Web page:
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Jeff Legwold, ESPN Senior Writer 231d

Hollister twins hope NFL does a double take in draft

So much of the NFL draft is about differences -- about what separates one player from another -- as the choices get made.

The whole process is about breaking ties, picking one player over another. And then there’s Jacob and Cody Hollister, NFL hopefuls who hail from Bend, Oregon, who believe they are very much the same. That’s because they are believed to be the only set of twins in this year’s draft.

“We’ve always just been 'the twins,'" Cody Hollister said. “That’s what people called us, because were always together, on the same teams, playing the same sports. Jacob always had a little more hair going – I always had the buzz cut – but we have the same dream and the same belief we can do it."

Since the early 20th century a search through a variety of sources shows about a dozen sets of twins have played in the NFL with the Pounceys (Mike and Maurkice), McCourtys, (Devin and Jason) and Barbers (Tiki and Ronde) the most recent.

Jacob Hollister, a tight end from Wyoming who had 515 yards receiving at 16.1 yards per catch in 2016, is a slightly higher rated prospect than Cody, a wide receiver from Arkansas. Cody Hollister missed time this past season because of a fractured foot and then had surgery in early December to repair ligament damage in his big toe.

Jacob Hollister, at 6-foot-3 5/8-inches tall and 243 pounds, opened plenty of additional eyes at the Cowboys’ pro day with a 4.64 clocking in the 40-yard dash to go with a 36½-inch vertical jump. Cody Hollister went through a full workout on the Arkansas campus Monday in hopes of showing the scouts what he has to offer since being medically cleared.

“We’ve been working out, going through the whole process together [in Fayetteville, Ark.] so it’s been good to be back together," Jacob Hollister said. “We really have played all sports as long as I can remember. I don’t think since we were old enough to throw a ball that we’ve had a week where we weren’t playing a sport or working out to play a sport. So we just hope to keep that going.’’

Technically, though plenty of folks have had a fair share of trouble telling them apart over the years, they are fraternal twins, born 90 minutes or so apart. Jacob was first in the order.

And for most of their lives they were together -- always. Running, jumping, throwing, living life, separated usually only when in different classrooms at school.

“We only tried to pretend we were the other one time, I think, I mean everyone always asked us if we ever did that when we were younger, so one time we finally just said, ‘We’ll do it,'" Cody said. “So we wore the same clothes and he went to my class and I went to his class. They were right next to each other and within 10 minutes they were taking roll, we just couldn’t even keep a straight face so we had to swap it back right away."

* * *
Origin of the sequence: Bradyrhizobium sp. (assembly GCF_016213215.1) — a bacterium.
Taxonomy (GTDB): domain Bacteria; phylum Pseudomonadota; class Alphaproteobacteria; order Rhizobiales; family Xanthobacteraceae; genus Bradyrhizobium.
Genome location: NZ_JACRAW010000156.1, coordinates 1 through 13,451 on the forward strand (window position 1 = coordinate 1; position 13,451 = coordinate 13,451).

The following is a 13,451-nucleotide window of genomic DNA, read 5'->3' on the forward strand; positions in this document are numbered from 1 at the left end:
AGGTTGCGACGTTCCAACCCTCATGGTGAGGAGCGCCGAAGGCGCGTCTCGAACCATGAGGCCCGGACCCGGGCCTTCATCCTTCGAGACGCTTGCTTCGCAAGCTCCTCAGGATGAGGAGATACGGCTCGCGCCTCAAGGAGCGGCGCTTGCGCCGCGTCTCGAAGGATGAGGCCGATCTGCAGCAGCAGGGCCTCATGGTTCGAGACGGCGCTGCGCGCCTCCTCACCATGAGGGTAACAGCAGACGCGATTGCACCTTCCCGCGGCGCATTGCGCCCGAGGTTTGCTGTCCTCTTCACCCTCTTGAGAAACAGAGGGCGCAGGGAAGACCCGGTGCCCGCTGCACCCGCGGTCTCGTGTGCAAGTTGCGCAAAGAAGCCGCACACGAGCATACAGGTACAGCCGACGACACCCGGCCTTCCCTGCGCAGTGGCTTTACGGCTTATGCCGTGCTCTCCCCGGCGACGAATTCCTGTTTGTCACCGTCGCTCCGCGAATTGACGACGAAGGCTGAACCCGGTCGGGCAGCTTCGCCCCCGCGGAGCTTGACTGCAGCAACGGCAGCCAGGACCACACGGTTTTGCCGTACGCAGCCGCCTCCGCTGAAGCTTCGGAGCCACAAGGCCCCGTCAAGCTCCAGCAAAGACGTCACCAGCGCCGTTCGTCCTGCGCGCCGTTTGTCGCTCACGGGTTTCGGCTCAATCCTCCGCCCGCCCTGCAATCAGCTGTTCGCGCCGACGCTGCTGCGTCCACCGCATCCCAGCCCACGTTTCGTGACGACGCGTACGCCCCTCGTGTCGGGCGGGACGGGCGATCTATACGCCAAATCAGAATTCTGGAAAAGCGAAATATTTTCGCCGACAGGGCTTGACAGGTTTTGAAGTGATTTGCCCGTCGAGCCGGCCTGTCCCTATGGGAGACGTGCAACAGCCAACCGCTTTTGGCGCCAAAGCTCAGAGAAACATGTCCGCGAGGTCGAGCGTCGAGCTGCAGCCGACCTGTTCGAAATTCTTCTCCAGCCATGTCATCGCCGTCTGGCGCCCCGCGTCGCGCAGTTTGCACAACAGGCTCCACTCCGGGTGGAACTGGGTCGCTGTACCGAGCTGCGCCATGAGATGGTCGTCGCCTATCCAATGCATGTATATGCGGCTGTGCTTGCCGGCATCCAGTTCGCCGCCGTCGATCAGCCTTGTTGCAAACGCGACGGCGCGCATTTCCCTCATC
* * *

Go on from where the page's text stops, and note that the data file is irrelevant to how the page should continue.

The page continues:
But after a short stint at Nevada, then at Arizona Western Junior College, the two made a decision to chase football dreams in different places.

Both had an opportunity to go to Wyoming, but only Jacob went to Laramie. Cody, with an opportunity to play in the Southeastern Conference, chose Arkansas. And then a little reality set in.

“It was really hard when I first transitioned here at Arkansas," Cody Hollister said. “I was legit struggling the first six months. It was like a part of you is missing. I just felt a little depressed, because I think the longest we had been apart to that point was a couple days. But every day we text, talk. I don’t think we have any days when we don’t communicate and I don’t think we consciously think about doing it until somebody asks us."

“When we ended up making the decision to split up, it was hard," Jacob Hollister said. “I started making the trip over to Wyoming it was the hardest day of my life, maybe. But now looking back it’s been important to make our own experiences, spread out, become our own people."

And here they are on the doorstep of what they hope will be an NFL chance for one, or both, of them. They still see themselves as “the twins," but know the league’s talent evaluators probably do not agree.

There is also a little matter of the measuring tape in the pre-draft process. And that’s because Jacob was measured at 6-3 5/8 and Cody at 6-3 1/8.

No small matter for two brothers who “have competed at everything, every day, no matter what," as Jacob Hollister put it, that half inch is up for debate.

“I think they cut me short on the height," Cody said with a laugh. “Maybe Jacob has a different-sized head now. He’s going to hold that against me for years now and we are the exact same height. I’m convinced of it."

“He does get pretty upset at that number," Jacob said. “I think we are the exact same height, though."

They hope to get a call in the draft’s third day. They could also be chosen as undrafted rookies who get scooped up just minutes after the draft’s final selection is made Saturday. And both agree it’s more difficult wanting it to happen for the other than it is to wonder how it will go for themselves.

“We set goals and expect it to happen," Cody said. “That’s how we’ve always been and it’s always worked out for the best. Together we think we can always accomplish things, but watching each other’s games the last couple year, I think now I understand what our parents have gone through watching our games. Because this is like that."

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